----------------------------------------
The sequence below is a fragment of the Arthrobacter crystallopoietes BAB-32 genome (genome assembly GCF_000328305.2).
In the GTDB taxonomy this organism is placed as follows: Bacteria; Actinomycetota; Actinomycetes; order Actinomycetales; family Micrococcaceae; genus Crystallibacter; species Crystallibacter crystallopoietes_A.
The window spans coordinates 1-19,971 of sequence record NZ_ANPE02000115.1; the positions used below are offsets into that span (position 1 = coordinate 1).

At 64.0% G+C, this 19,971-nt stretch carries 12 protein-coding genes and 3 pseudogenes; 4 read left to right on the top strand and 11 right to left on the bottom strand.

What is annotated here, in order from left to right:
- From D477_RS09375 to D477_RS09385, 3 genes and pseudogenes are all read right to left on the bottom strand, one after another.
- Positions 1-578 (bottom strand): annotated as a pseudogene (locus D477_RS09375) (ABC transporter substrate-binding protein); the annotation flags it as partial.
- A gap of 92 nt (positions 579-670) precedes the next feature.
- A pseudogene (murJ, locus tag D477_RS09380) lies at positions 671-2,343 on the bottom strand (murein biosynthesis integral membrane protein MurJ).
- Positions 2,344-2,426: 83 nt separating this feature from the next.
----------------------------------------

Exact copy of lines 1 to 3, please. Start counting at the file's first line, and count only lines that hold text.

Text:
The sequence below is a fragment of the Arthrobacter crystallopoietes BAB-32 genome (genome assembly GCF_000328305.2).
In the GTDB taxonomy this organism is placed as follows: Bacteria; Actinomycetota; Actinomycetes; order Actinomycetales; family Micrococcaceae; genus Crystallibacter; species Crystallibacter crystallopoietes_A.
The window spans coordinates 1-19,971 of sequence record NZ_ANPE02000115.1; the positions used below are offsets into that span (position 1 = coordinate 1).